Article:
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Courtship Behaviour of Some Muscidifurax Species (Hym.,Pteromalidae): a Possible Example of a Recently Evolved Ethological Isolating Mechanism

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image of Netherlands Journal of Zoology
For more content, see Archives Néerlandaises de Zoologie (Vol 1-17) and Animal Biology (Vol 53 and onwards).

A complex of closely related Muscidifurax species (Hym., Pteromalidae) exists in the Americas as parasites of house fly (Musca domestica L.) puparia. One of the species, M. raptor, is widely distributed in the Old and in the New World; the others are endemic to much more restricted areas. The house fly and its parasite M. raptor are considered to be (probably very recent) immigrants in the New World. According to LEGNER (in litt.) Muscidifurax can almost certainly be considered invaded after the advent of European man; the present American species may be products of a rapid evolution. Courtship behaviour of the Muscidifurax species is described; the different behaviour patterns can very profitably be used for species diagnosis (in fact, perhaps as reliably, or even more so, as morphological characters, and certainly more easily). Courtship behaviour appears to act as an ethological isolating mechanism between sympatric Muscidifurax species. Courtship was studied in experiments in which we presented a male with a female (either virgin or recently inseminated, conspecific or non-conspecific) or with female models. Several aspects of the courtship procedure of the American Muscidifurax species can be understood as probable derivations from the more simple conditions present in the widespread, and presumably original, species M. raptor. We were unable to find any difference in the motor patterns of courtship behaviour of an European and an American strain of M. raptor. However, the European males preferred to court American model females when tested in a choice situation; the American males did not show a preference. The experimental results are discussed in connection with LEGNER'S immigrant hypothesis.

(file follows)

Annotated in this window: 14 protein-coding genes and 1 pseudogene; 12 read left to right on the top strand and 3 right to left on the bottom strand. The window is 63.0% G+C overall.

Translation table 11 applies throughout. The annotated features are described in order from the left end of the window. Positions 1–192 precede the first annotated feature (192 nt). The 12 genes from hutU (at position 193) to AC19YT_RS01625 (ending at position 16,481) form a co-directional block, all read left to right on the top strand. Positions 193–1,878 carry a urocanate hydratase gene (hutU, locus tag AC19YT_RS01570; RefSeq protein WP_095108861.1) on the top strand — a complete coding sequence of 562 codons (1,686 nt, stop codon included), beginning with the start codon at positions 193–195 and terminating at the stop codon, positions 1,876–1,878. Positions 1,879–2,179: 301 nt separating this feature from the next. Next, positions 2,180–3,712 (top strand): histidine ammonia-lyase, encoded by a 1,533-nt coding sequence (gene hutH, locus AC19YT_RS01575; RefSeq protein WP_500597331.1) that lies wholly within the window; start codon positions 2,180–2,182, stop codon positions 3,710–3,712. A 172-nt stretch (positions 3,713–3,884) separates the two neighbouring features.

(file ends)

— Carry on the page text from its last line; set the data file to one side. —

Affiliations: 1: (Department of Zoology, University of Leiden, The Netherlands


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